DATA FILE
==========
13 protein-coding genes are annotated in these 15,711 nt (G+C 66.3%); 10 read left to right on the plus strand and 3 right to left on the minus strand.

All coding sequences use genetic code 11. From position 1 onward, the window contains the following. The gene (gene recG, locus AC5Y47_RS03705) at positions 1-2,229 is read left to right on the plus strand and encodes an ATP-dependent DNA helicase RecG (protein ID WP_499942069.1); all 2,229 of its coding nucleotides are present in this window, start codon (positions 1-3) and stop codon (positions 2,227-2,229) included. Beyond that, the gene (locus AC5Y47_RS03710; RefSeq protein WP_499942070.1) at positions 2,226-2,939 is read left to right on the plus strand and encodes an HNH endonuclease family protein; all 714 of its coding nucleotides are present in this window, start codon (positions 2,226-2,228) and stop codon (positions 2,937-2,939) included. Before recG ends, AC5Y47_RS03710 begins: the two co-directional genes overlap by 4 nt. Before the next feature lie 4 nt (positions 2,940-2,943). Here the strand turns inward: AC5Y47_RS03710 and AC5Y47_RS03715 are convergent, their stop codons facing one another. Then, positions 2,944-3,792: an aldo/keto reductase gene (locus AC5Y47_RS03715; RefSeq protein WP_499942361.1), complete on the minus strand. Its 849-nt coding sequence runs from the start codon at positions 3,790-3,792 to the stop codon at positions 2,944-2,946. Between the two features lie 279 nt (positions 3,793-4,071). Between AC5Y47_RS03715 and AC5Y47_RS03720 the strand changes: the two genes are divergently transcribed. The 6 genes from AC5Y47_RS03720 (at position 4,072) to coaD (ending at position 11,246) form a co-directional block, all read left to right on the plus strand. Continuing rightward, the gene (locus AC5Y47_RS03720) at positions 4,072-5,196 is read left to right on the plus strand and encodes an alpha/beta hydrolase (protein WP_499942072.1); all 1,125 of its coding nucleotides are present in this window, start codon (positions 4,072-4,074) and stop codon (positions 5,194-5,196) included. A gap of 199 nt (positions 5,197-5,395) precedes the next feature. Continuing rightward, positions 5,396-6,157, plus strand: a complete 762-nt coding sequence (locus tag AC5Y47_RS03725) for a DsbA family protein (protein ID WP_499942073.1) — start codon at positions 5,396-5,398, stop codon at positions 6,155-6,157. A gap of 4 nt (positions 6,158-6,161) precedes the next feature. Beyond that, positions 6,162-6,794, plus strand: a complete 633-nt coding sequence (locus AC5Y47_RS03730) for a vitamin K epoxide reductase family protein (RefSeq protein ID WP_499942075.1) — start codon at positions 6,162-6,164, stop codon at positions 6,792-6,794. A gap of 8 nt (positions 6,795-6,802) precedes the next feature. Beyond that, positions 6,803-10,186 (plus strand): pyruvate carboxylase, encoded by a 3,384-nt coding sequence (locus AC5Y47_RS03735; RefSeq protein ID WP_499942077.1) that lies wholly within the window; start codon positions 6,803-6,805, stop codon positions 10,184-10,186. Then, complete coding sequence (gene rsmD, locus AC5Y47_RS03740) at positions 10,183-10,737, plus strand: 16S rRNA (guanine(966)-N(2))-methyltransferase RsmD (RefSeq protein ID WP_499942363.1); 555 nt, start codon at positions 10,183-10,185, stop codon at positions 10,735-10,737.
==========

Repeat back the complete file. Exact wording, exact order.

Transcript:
13 protein-coding genes are annotated in these 15,711 nt (G+C 66.3%); 10 read left to right on the plus strand and 3 right to left on the minus strand.

All coding sequences use genetic code 11. From position 1 onward, the window contains the following. The gene (gene recG, locus AC5Y47_RS03705) at positions 1-2,229 is read left to right on the plus strand and encodes an ATP-dependent DNA helicase RecG (protein ID WP_499942069.1); all 2,229 of its coding nucleotides are present in this window, start codon (positions 1-3) and stop codon (positions 2,227-2,229) included. Beyond that, the gene (locus AC5Y47_RS03710; RefSeq protein WP_499942070.1) at positions 2,226-2,939 is read left to right on the plus strand and encodes an HNH endonuclease family protein; all 714 of its coding nucleotides are present in this window, start codon (positions 2,226-2,228) and stop codon (positions 2,937-2,939) included. Before recG ends, AC5Y47_RS03710 begins: the two co-directional genes overlap by 4 nt. Before the next feature lie 4 nt (positions 2,940-2,943). Here the strand turns inward: AC5Y47_RS03710 and AC5Y47_RS03715 are convergent, their stop codons facing one another. Then, positions 2,944-3,792: an aldo/keto reductase gene (locus AC5Y47_RS03715; RefSeq protein WP_499942361.1), complete on the minus strand. Its 849-nt coding sequence runs from the start codon at positions 3,790-3,792 to the stop codon at positions 2,944-2,946. Between the two features lie 279 nt (positions 3,793-4,071). Between AC5Y47_RS03715 and AC5Y47_RS03720 the strand changes: the two genes are divergently transcribed. The 6 genes from AC5Y47_RS03720 (at position 4,072) to coaD (ending at position 11,246) form a co-directional block, all read left to right on the plus strand. Continuing rightward, the gene (locus AC5Y47_RS03720) at positions 4,072-5,196 is read left to right on the plus strand and encodes an alpha/beta hydrolase (protein WP_499942072.1); all 1,125 of its coding nucleotides are present in this window, start codon (positions 4,072-4,074) and stop codon (positions 5,194-5,196) included. A gap of 199 nt (positions 5,197-5,395) precedes the next feature. Continuing rightward, positions 5,396-6,157, plus strand: a complete 762-nt coding sequence (locus tag AC5Y47_RS03725) for a DsbA family protein (protein ID WP_499942073.1) — start codon at positions 5,396-5,398, stop codon at positions 6,155-6,157. A gap of 4 nt (positions 6,158-6,161) precedes the next feature. Beyond that, positions 6,162-6,794, plus strand: a complete 633-nt coding sequence (locus AC5Y47_RS03730) for a vitamin K epoxide reductase family protein (RefSeq protein ID WP_499942075.1) — start codon at positions 6,162-6,164, stop codon at positions 6,792-6,794. A gap of 8 nt (positions 6,795-6,802) precedes the next feature. Beyond that, positions 6,803-10,186 (plus strand): pyruvate carboxylase, encoded by a 3,384-nt coding sequence (locus AC5Y47_RS03735; RefSeq protein ID WP_499942077.1) that lies wholly within the window; start codon positions 6,803-6,805, stop codon positions 10,184-10,186. Then, complete coding sequence (gene rsmD, locus AC5Y47_RS03740) at positions 10,183-10,737, plus strand: 16S rRNA (guanine(966)-N(2))-methyltransferase RsmD (RefSeq protein ID WP_499942363.1); 555 nt, start codon at positions 10,183-10,185, stop codon at positions 10,735-10,737.